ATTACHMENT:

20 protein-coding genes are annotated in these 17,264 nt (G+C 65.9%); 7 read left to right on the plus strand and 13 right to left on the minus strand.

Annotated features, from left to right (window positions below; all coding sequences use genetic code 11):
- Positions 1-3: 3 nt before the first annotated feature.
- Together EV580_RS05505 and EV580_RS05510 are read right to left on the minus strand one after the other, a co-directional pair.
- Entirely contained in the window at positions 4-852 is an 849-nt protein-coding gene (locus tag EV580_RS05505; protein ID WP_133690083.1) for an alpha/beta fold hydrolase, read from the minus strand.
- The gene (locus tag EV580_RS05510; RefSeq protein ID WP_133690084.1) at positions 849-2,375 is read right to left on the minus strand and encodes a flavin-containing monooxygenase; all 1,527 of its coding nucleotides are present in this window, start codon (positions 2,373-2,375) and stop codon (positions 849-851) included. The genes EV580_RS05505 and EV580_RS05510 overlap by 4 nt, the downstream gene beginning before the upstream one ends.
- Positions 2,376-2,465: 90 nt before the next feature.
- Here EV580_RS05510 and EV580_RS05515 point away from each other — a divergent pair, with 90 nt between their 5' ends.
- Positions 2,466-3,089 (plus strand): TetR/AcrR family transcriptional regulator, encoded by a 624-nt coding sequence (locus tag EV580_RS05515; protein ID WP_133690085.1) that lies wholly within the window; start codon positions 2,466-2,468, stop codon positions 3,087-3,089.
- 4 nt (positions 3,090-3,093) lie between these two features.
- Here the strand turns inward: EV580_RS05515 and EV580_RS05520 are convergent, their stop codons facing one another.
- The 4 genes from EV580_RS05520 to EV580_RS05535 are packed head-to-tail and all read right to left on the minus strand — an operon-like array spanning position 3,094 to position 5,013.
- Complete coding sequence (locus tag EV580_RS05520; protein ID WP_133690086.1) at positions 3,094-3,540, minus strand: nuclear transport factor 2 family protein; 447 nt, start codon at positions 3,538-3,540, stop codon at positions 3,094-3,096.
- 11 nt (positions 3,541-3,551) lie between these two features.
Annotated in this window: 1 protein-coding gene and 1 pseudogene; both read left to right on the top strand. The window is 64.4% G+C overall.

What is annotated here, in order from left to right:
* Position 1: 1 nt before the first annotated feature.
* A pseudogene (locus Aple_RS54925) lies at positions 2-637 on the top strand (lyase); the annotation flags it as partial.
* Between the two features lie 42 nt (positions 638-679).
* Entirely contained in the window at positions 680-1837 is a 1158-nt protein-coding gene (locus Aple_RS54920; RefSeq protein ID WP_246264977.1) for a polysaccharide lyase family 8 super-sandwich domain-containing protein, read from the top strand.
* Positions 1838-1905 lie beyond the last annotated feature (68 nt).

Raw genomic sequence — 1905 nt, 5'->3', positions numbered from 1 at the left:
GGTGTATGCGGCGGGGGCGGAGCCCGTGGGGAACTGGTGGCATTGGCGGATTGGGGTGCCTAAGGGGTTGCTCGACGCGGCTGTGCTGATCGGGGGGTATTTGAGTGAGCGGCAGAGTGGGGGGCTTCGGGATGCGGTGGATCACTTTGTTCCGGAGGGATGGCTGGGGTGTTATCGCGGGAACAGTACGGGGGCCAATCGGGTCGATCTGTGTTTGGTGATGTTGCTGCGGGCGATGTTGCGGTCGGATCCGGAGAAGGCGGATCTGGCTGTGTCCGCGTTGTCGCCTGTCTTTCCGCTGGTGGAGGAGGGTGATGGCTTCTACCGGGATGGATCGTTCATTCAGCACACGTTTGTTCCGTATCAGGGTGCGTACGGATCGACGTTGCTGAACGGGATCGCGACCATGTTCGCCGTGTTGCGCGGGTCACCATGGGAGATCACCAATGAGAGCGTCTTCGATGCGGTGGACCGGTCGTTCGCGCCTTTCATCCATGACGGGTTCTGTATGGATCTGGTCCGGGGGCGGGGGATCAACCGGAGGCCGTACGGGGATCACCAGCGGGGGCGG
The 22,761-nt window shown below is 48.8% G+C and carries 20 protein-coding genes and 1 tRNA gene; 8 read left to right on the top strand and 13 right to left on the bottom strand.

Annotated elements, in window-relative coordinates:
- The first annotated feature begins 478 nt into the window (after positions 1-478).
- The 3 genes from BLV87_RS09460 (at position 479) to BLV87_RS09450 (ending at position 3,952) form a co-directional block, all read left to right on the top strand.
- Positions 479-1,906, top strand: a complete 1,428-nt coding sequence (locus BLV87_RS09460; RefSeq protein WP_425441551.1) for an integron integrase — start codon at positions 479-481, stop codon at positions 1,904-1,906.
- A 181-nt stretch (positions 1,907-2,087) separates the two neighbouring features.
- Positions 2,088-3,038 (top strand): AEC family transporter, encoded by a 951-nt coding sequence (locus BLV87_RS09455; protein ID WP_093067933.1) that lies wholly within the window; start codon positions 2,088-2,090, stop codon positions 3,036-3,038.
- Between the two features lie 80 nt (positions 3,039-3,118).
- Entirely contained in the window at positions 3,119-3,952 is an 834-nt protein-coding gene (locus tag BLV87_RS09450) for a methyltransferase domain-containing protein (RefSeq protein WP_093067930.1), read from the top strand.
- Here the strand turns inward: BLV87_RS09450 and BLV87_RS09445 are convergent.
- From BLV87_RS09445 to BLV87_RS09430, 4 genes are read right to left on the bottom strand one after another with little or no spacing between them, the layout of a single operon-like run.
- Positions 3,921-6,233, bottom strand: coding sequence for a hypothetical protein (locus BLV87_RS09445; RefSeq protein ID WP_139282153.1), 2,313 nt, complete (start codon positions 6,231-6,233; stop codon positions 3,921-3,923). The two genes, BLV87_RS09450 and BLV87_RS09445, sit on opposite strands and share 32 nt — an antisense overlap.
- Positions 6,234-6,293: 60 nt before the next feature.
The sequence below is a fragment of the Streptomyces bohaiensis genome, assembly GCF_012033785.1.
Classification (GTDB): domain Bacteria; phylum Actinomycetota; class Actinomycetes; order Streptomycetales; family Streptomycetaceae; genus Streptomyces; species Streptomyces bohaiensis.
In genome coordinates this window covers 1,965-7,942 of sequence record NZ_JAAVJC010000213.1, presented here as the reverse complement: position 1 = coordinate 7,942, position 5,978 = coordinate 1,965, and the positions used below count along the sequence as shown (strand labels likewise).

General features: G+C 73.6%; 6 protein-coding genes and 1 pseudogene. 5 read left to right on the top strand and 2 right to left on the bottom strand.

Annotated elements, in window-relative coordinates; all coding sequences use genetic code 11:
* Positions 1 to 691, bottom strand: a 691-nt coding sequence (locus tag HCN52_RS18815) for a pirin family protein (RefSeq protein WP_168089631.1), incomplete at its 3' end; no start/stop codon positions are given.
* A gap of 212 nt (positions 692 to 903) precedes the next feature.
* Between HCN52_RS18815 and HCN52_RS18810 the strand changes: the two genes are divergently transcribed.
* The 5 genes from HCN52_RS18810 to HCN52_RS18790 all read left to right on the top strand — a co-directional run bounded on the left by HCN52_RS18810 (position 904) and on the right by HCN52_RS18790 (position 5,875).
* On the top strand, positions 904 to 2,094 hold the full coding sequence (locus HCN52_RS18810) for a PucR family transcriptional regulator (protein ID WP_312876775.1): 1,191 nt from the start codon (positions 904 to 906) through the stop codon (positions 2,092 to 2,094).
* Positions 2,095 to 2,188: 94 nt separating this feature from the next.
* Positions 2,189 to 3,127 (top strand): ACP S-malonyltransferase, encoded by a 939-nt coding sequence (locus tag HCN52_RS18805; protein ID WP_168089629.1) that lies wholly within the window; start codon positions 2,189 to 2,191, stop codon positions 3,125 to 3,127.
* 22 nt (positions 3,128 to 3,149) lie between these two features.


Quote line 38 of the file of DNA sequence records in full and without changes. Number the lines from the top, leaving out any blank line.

Classification (GTDB): domain Bacteria; phylum Actinomycetota; class Actinomycetes; order Streptomycetales; family Streptomycetaceae; genus Streptomyces; species Streptomyces bohaiensis.